RR:C19 Evidence Scale rating by reviewer:
Potentially informative. The main claims made are not strongly justified by the methods and data, but may yield some insight. The results and conclusions of the study may resemble those from the hypothetical ideal study, but there is substantial room for doubt. Decision-makers should consider this evidence only with a thorough understanding of its weaknesses, alongside other evidence and theory. Decision-makers should not consider this actionable, unless the weaknesses are clearly understood and there is other theory and evidence to further support it.
The medRxiv preprint, “Data From the COVID-19 Epidemic in Florida Suggest That Younger Cohorts Have Been Transmitting Their Infections to Less Socially Mobile Older Adults,” describes a 16-county assessment of the COVID-19 epidemic in Florida. This well-written manuscript uses publicly available data from the Florida Department of Public Health, the COVID Tracking Project, Google Community Mobility Reports, and OpenTable to display trends in various indicators (e.g., case rates, hospitalization rates, positivity rates). The paper also includes analysis of a compartmental dynamic model to explore transmission between older and younger adults.
The manuscript’s central assertion is that younger Floridians (20-59 years) are responsible for transmitting SARS-CoV-2 to older Floridians (≥60 years), especially once Governor DeSantis initiated of ‘Phase I’ of re-opening. Although this hypothesis is epidemiologically likely it is not strongly supported by the study. Data to investigate this hypothesis are generated from a discrete-time SIR compartmental model, which should ideally be reviewed by a dynamic modeler. Intra- and inter-age group contact rates are estimated from the model and are reported to support the conclusion of “cross-infection of older by younger persons.” Despite a careful description of how the model was parameterized, there are several limitations, for example: the model ignores the presence of symptoms which may modify contact rates (e.g., symptomatic individuals may self-isolate), the age categories are crude (20-59 vs. 60+), and information on model fitting and validation are sparse. Taken together, the simplicity of the model and limitations of the underlying data (e.g., test coverage) undermine internal validity and the potential impact of these findings (despite some agreement that age mixing is indeed a possible factor in COVID-19 resurgences).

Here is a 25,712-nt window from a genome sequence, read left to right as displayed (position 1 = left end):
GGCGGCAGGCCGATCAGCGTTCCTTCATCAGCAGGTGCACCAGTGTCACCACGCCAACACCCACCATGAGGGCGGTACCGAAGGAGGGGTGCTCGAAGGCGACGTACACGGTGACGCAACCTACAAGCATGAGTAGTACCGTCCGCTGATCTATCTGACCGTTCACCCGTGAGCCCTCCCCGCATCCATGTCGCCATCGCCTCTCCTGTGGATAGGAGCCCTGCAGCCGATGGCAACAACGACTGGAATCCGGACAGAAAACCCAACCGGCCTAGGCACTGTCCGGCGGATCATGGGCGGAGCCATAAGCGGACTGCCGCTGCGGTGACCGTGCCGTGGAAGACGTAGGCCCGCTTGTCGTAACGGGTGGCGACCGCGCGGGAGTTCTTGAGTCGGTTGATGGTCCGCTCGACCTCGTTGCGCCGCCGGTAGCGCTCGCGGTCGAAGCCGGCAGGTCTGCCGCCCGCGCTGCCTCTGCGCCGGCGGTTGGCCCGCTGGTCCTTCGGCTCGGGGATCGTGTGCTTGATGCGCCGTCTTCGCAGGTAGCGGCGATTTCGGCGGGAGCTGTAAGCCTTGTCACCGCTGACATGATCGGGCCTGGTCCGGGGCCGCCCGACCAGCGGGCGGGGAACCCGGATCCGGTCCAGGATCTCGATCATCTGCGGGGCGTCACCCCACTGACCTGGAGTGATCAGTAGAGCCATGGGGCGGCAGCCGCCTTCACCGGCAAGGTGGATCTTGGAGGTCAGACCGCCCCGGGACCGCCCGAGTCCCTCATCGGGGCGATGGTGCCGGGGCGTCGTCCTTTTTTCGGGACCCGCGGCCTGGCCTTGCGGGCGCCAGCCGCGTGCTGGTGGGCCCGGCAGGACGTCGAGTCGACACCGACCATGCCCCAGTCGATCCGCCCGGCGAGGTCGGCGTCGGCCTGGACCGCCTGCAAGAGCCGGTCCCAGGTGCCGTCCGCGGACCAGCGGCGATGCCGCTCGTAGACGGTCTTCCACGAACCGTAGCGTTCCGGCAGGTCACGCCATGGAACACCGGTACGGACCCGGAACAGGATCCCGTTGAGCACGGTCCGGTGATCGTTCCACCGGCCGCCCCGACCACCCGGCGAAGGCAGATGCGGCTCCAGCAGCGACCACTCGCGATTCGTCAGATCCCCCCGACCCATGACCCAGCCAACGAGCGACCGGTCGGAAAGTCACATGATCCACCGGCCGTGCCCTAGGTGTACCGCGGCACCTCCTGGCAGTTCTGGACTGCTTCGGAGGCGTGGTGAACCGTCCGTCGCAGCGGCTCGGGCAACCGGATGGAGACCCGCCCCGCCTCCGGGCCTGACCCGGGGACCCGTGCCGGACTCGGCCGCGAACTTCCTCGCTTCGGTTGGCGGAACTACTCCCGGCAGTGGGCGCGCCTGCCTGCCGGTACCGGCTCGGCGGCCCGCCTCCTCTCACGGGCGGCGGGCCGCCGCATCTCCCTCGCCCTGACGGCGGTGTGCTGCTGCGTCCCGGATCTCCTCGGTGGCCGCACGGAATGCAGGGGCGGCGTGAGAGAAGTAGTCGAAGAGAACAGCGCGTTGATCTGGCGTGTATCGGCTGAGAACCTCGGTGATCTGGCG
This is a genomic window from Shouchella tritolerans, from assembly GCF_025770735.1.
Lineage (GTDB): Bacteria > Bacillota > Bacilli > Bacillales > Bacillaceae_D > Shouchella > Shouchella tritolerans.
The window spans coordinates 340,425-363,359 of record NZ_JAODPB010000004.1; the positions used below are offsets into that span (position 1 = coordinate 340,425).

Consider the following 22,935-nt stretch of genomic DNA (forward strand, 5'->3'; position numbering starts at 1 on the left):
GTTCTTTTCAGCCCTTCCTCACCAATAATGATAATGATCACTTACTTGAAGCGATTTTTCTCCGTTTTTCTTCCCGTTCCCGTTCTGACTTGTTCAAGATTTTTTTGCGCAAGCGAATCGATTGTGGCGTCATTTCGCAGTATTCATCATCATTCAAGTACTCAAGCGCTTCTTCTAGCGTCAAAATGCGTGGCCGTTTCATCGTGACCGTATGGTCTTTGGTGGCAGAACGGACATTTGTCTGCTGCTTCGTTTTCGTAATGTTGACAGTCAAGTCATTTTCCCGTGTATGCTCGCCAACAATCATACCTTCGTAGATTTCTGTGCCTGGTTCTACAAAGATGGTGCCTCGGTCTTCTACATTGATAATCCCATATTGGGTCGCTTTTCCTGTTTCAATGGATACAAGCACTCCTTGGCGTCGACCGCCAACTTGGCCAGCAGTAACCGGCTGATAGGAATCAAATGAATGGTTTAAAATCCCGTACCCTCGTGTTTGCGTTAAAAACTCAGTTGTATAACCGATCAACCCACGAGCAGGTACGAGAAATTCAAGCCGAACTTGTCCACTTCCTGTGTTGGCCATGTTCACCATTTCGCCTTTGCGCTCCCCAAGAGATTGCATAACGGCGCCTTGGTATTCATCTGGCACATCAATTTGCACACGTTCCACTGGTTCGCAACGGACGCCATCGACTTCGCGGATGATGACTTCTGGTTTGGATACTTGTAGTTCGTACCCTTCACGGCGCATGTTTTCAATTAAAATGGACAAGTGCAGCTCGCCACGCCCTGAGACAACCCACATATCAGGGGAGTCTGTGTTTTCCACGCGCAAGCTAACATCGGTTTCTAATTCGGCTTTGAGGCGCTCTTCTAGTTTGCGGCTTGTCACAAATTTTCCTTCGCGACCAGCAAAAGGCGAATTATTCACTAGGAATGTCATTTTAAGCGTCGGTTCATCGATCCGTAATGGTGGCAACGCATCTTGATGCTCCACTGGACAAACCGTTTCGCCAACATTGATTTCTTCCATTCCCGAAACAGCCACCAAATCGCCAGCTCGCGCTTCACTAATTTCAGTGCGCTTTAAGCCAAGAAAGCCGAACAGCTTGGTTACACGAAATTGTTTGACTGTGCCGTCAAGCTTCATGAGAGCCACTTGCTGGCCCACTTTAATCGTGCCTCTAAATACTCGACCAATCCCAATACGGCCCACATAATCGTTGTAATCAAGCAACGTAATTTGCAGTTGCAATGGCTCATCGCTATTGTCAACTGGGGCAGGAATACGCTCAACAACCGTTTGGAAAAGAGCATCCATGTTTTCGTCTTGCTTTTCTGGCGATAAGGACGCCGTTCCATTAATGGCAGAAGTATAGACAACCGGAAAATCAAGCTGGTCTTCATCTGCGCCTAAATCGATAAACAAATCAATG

The bulk of the paper (through page 17 of 23) focuses on visualizations of epidemic trends, which are nicely presented and clearly described. However, given that data are publicly available and many of the trends have been discussed in the popular media, there is little presented in this section that would be new to a scientific audience. In addition to the quality issues with surveillance data, there are also some problematic interpretations of data, such as referring to case counts/rates as population-level “incidence.” Several county-level visualizations are presented although it is unclear how/why they were selected – the manuscript would be strengthened by increased transparency about the county-level findings.
Ultimately, the manuscript uses ecologic data and a simple compartmental model to make assertions about individual-level behavior, which is potentially fraught with challenges. The author is appropriately cautious and notes, “It may be difficult to determine definitively whether younger persons, having become infected as a result of increased interpersonal contact after Full Phase 1 reopening, then cross-infected older people, who remained largely at home. While more age-specific data on social mobility may be helpful, a more compelling approach will require large-scale case tracking that identifies infector-infected pairs.” Consequently, the manuscript is potentially informative to generate hypotheses but does not provide immediately actionable information.